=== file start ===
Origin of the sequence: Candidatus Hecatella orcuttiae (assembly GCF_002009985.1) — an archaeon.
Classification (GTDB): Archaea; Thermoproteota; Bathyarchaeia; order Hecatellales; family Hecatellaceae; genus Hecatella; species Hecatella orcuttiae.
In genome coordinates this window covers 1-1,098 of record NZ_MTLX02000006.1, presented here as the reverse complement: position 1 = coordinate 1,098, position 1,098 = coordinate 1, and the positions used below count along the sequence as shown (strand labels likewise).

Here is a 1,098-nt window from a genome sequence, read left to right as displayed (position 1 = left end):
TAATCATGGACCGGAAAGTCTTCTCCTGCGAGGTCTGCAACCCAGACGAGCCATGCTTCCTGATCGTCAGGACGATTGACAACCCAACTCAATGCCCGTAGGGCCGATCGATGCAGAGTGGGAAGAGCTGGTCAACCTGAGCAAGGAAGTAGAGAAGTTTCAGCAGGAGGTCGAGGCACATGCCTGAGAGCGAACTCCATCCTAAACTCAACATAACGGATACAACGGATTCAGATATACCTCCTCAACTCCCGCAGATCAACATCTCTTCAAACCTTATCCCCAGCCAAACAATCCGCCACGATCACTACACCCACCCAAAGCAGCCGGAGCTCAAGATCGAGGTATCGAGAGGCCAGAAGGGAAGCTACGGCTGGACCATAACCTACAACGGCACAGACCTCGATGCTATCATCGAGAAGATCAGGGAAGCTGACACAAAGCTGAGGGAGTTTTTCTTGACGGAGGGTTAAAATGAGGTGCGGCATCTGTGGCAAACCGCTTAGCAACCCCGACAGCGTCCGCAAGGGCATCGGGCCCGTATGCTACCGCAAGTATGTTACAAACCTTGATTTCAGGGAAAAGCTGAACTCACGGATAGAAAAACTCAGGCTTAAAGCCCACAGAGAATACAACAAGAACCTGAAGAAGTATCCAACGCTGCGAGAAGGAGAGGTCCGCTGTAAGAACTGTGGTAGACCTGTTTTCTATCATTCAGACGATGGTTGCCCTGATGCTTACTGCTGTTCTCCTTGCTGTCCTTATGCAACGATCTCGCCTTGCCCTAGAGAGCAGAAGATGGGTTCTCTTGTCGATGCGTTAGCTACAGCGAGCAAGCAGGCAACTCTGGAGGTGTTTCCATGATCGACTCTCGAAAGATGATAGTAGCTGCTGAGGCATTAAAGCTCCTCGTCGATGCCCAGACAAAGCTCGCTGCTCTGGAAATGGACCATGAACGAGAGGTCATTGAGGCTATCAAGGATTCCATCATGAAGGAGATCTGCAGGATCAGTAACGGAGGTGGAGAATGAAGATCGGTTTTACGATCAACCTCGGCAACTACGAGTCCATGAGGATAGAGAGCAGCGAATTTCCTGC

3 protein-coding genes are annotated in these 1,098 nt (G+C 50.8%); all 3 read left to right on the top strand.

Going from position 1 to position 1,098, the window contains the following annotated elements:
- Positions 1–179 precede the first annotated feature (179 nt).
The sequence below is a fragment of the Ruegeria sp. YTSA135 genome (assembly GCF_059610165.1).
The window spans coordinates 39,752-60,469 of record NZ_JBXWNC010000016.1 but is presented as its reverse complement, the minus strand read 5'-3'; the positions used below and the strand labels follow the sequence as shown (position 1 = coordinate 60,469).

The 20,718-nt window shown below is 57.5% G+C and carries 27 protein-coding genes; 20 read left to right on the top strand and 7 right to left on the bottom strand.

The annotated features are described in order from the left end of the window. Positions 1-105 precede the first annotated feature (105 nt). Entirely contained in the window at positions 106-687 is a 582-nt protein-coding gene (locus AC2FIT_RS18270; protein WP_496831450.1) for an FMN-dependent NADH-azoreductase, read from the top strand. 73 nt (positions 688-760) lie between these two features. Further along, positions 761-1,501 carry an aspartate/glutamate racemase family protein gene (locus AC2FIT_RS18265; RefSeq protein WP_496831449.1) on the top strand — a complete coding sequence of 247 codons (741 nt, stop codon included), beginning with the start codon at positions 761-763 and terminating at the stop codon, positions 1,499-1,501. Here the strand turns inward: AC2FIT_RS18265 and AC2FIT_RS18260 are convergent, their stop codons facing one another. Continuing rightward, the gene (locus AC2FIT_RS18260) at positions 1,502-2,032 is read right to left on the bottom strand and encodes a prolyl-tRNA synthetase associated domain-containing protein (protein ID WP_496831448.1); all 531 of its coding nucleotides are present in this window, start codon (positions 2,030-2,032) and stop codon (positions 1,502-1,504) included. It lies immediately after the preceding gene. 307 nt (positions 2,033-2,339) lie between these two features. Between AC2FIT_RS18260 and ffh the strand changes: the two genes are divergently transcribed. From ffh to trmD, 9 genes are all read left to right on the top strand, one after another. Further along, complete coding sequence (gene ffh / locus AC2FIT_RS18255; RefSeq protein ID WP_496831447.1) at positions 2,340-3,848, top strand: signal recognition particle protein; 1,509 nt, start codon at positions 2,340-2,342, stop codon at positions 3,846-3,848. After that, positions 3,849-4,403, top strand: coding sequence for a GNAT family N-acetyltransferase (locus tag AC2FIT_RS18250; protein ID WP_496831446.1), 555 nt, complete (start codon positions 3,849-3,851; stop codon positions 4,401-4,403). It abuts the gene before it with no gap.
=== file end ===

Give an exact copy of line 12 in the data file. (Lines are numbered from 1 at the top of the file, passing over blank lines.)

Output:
The annotated features are described in order from the left end of the window. Positions 1-105 precede the first annotated feature (105 nt). Entirely contained in the window at positions 106-687 is a 582-nt protein-coding gene (locus AC2FIT_RS18270; protein WP_496831450.1) for an FMN-dependent NADH-azoreductase, read from the top strand. 73 nt (positions 688-760) lie between these two features. Further along, positions 761-1,501 carry an aspartate/glutamate racemase family protein gene (locus AC2FIT_RS18265; RefSeq protein WP_496831449.1) on the top strand — a complete coding sequence of 247 codons (741 nt, stop codon included), beginning with the start codon at positions 761-763 and terminating at the stop codon, positions 1,499-1,501. Here the strand turns inward: AC2FIT_RS18265 and AC2FIT_RS18260 are convergent, their stop codons facing one another. Continuing rightward, the gene (locus AC2FIT_RS18260) at positions 1,502-2,032 is read right to left on the bottom strand and encodes a prolyl-tRNA synthetase associated domain-containing protein (protein ID WP_496831448.1); all 531 of its coding nucleotides are present in this window, start codon (positions 2,030-2,032) and stop codon (positions 1,502-1,504) included. It lies immediately after the preceding gene. 307 nt (positions 2,033-2,339) lie between these two features. Between AC2FIT_RS18260 and ffh the strand changes: the two genes are divergently transcribed. From ffh to trmD, 9 genes are all read left to right on the top strand, one after another. Further along, complete coding sequence (gene ffh / locus AC2FIT_RS18255; RefSeq protein ID WP_496831447.1) at positions 2,340-3,848, top strand: signal recognition particle protein; 1,509 nt, start codon at positions 2,340-2,342, stop codon at positions 3,846-3,848. After that, positions 3,849-4,403, top strand: coding sequence for a GNAT family N-acetyltransferase (locus tag AC2FIT_RS18250; protein ID WP_496831446.1), 555 nt, complete (start codon positions 3,849-3,851; stop codon positions 4,401-4,403). It abuts the gene before it with no gap.